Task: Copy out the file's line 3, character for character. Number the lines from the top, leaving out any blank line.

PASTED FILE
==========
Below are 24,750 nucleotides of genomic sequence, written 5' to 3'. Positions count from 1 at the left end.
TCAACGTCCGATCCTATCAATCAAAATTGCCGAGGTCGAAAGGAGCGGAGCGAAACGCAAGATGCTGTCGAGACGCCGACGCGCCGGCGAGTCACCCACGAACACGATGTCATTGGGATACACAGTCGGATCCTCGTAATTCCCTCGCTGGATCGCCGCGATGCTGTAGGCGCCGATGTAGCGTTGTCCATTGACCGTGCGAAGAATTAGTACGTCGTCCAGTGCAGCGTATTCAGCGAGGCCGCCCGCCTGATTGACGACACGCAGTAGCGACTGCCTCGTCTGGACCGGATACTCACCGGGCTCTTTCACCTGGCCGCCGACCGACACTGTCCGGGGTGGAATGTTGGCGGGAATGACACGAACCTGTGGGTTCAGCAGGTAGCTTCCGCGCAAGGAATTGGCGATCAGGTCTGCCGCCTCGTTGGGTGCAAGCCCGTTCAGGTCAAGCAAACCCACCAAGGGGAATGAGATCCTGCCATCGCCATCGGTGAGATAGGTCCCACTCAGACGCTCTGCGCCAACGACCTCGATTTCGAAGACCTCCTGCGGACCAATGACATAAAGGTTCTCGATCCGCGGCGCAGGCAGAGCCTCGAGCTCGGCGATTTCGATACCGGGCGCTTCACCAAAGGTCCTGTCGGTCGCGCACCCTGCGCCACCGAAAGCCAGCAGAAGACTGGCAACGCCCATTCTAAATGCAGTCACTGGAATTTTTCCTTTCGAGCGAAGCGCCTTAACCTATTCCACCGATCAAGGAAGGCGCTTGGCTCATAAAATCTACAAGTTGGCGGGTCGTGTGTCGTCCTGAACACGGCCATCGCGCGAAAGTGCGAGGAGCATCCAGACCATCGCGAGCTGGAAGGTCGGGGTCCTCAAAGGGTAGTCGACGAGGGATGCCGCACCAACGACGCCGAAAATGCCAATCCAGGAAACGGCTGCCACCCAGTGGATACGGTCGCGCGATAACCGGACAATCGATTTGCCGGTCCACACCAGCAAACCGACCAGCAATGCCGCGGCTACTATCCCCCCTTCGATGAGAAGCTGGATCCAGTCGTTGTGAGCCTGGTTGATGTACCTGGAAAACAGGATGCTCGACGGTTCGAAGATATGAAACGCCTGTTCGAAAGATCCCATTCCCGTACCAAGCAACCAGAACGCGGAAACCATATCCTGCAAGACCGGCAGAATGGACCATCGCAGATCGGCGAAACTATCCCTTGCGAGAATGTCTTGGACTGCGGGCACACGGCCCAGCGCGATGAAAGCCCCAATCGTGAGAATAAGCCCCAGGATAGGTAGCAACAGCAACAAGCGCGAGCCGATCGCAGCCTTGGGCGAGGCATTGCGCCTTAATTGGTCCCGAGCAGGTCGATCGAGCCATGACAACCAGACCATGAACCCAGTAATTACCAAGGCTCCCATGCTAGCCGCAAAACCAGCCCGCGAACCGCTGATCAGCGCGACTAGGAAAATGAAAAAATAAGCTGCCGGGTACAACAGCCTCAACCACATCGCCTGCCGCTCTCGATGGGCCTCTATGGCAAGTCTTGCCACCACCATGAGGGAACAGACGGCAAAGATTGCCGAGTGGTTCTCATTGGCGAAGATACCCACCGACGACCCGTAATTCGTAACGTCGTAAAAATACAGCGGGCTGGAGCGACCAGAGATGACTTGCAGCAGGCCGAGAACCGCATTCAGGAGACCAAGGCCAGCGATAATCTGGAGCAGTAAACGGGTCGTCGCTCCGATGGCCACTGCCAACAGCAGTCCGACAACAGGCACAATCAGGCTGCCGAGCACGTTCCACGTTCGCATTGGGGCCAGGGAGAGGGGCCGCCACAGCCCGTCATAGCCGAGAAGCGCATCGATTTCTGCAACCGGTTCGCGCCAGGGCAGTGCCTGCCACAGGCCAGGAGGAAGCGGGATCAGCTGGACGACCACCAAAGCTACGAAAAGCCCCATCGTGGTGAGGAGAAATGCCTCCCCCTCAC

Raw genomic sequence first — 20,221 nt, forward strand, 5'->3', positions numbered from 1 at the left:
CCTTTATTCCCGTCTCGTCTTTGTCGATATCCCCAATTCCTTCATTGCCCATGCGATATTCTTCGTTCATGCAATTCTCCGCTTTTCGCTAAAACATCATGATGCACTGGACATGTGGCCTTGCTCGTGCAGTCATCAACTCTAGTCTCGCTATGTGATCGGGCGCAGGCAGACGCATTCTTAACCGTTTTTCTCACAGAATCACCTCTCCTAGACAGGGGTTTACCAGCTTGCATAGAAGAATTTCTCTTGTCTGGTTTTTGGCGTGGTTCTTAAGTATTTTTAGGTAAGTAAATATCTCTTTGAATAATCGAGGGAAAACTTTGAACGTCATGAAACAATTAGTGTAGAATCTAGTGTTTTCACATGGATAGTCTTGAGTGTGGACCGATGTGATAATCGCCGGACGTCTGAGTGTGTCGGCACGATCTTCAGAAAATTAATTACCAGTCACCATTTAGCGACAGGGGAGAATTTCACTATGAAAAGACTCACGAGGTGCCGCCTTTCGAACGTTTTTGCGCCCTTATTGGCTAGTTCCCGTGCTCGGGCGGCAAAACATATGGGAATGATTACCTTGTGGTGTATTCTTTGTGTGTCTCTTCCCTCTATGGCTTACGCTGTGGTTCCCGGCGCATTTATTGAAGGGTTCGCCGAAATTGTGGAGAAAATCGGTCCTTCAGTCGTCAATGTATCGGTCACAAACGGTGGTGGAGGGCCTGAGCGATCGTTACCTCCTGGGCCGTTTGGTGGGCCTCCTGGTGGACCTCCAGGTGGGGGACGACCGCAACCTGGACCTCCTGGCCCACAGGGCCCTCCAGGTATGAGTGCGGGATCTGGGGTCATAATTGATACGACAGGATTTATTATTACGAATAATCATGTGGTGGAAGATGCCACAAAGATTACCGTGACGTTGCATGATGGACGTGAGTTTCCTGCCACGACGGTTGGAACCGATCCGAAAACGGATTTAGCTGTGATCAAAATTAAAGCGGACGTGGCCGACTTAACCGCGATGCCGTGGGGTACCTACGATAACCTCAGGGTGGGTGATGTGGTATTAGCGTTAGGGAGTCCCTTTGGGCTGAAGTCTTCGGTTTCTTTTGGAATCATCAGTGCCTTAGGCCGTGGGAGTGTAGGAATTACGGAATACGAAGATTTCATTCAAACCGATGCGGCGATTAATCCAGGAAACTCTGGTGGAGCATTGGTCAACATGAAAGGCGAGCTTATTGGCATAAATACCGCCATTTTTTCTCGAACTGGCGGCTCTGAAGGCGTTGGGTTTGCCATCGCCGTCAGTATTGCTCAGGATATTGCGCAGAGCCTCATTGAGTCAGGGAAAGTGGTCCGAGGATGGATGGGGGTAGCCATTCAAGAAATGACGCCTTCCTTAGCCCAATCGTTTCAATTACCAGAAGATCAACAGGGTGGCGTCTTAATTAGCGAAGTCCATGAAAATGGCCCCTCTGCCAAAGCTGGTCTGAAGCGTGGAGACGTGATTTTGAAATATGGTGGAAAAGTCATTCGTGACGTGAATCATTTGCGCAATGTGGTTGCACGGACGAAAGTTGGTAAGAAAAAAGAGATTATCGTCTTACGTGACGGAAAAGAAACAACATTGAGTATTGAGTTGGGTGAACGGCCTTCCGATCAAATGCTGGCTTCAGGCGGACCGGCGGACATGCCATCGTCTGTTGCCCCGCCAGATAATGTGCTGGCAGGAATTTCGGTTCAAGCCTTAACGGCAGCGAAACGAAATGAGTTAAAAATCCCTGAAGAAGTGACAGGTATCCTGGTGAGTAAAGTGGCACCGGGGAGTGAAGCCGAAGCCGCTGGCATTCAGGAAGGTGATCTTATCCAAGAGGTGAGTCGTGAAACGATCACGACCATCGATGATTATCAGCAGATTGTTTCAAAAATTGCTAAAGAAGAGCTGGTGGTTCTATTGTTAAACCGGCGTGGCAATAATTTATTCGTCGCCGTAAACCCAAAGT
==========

Raw genomic sequence first — 20,221 nt, forward strand, 5'->3', positions numbered from 1 at the left: